Jetpack has historically provided LESS and Sass (SCSS) preprocessing for our Custom CSS module.  We’re extending the Core implementation via two filters in the WP_Customize_Custom_CSS_Setting class by storing the pre-compiled code in $post->post_content_filtered — so it is versioned correctly, but if the user disables Jetpack, the compiled CSS will still be available in $post->post_content with no data loss for the user.

When implementing a pre-processor extension to the Custom CSS functionality in core you have to do some swapping between the underlying setting value and the value that gets displayed:

  1. Replace the post_content with the post_content_filtered as the initial setting value via the customize_value_custom_css filter.
  2. Add a wp_get_custom_css filter in the customizer preview (when the customize_preview_init action triggers) to compile the value into CSS just-in-time.
  3. Override the default JavaScript live-preview functionality to instead register a partial for the wp-custom-css style element so that whenever the custom CSS is modified it can be re-compiled on the server and rendered via selective refresh.
  4. When the Custom CSS setting is saved in the customizer, send the saved pre-processed value to post_content_filtered and compile the value to store into post_content.

For a standalone example of building a pre-processor, see the Custom SCSS Demo plugin on GitHub.

Permissions

The Core implementation also is including only very basic sanitization, to the point where it would be dangerous to allow users without unfiltered_html to edit CSS.  If your plugin is adding further sanitization to the saved CSS, you can broaden the user base by remapping the edit_css capability (which Core defaults to unfiltered_html) like so:

add_filter( 'map_meta_cap', 'mycss_map_meta_cap', 20, 2 );
function mycss_map_meta_cap( $caps, $cap ) {
  if ( 'edit_css' === $cap ) {
    $caps = array( 'edit_theme_options' );
  }
  return $caps;
}

Migrating an Existing option to Core CSS

Does your plugin or theme have a custom CSS option stored as an option or a theme_mod? Consider migrating content from your custom setting to the core functionality and hiding your custom UI. Here’s a general migration script, which can be located where you see fit in the context of your original code:

if ( function_exists( 'wp_update_custom_css_post' ) ) {
	// Migrate any existing theme CSS to the core option added in WordPress 4.7.
	$css = get_theme_mod( 'custom_theme_css' );
	if ( $css ) {
		$core_css = wp_get_custom_css(); // Preserve any CSS already added to the core option.
		$return = wp_update_custom_css_post( $core_css . $css );
		if ( ! is_wp_error( $return ) ) {
			// Remove the old theme_mod, so that the CSS is stored in only one place moving forward.
			remove_theme_mod( 'custom_theme_css' );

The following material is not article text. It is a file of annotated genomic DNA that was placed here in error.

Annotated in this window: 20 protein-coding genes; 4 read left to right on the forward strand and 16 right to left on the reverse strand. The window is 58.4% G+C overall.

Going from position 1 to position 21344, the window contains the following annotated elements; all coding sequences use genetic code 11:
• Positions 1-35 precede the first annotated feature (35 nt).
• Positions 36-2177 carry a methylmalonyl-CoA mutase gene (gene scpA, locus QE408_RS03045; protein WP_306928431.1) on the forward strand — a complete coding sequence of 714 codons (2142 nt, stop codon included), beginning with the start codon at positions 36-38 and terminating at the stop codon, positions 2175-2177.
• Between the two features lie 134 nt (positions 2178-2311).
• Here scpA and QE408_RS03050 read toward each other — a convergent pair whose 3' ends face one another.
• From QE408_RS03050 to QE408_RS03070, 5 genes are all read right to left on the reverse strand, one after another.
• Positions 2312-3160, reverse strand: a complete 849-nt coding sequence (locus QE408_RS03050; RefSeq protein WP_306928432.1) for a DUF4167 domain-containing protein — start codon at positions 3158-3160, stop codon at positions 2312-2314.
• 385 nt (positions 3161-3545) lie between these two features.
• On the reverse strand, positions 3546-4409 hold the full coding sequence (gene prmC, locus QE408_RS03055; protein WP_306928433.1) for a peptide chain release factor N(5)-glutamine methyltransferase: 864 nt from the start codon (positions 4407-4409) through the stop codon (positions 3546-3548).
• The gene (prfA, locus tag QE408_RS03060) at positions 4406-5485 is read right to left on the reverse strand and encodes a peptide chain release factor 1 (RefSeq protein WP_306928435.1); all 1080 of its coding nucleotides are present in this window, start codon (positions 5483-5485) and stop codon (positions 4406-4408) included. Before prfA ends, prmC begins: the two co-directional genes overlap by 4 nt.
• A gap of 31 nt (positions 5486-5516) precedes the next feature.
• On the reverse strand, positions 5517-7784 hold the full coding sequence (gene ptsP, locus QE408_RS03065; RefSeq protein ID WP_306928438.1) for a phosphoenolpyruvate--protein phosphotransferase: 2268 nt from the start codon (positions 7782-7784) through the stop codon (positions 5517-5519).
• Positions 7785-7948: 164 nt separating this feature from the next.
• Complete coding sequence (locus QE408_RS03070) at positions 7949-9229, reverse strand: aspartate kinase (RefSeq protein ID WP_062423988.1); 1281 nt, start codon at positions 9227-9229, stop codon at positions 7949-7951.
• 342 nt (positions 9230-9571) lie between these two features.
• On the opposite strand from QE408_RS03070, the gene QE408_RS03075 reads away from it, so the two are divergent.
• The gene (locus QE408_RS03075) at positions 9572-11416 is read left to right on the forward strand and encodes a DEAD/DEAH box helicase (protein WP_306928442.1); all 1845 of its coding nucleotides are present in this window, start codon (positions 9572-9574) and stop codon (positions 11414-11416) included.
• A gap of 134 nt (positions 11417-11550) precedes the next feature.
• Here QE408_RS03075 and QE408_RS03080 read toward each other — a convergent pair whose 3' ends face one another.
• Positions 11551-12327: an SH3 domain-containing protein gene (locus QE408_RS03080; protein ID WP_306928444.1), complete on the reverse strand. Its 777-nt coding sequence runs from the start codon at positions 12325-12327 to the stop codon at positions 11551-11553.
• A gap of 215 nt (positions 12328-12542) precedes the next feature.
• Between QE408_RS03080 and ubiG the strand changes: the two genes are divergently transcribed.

}
	}
} else {
	// Back-compat for WordPress < 4.7.

I hope some of this has been useful to folks interested in diving deeper into modifying the Core Custom CSS editor.  It’s still somewhat early days for the feature, so please reach out in #core-customize on Slack with any unexpected use cases or concerns!

#4-7, #css, #customize, #dev-notes

Video Headers in 4.7

WordPress 4.7 extends the Custom Header feature to introduce support for video.

Video headers are considered decorative elements — like header images, but with motion. With that in mind, they play automatically, loop by default, and don’t have sound. They work best when paired with an image, so they can progressively enhance the experience when video is supported.

Header media UI in the customizer when a theme supports video.

Adding theme support

Adding support for video headers to a theme requires three basic steps:

Registering theme support

Support for video headers can be registered when adding support for custom headers in a theme.

add_theme_support( 'custom-header', array(
 'video' => true,
) );

Adding support this way does a few things:

  • Renames the “Header Image” customizer section to “Header Media.”
  • Registers customizer controls for selecting a video from the media library or entering a URL to a YouTube video.
  • Enables support for Selective Refresh for header images.

Displaying the header

In previous versions of WordPress, generating the image tag manually was the recommended way to display a header image. WordPress 4.4 introduced the_header_image_tag() to take advantage of the responsive image improvements.

In WordPress 4.7, the_custom_header_markup() unifies support for header images and videos and is the recommended method for displaying custom headers.

It prints a div that will contain a header image if one is set in the customizer and will also enqueue the wp-custom-header.js script if a video is set in the customizer. The script determines if the environment supports video, and if so, it will progressively enhance the header by replacing the image with a video.

Styling the play/pause button

When videos are ready to play, the wp-custom-header.js script inserts a button for pausing and playing the video to help improve accessibility. Core does not apply any CSS to the button in order to make it easier for themes to style. Themes should ensure the button is visible, fits within the design, and add icons if desired.

Pause Button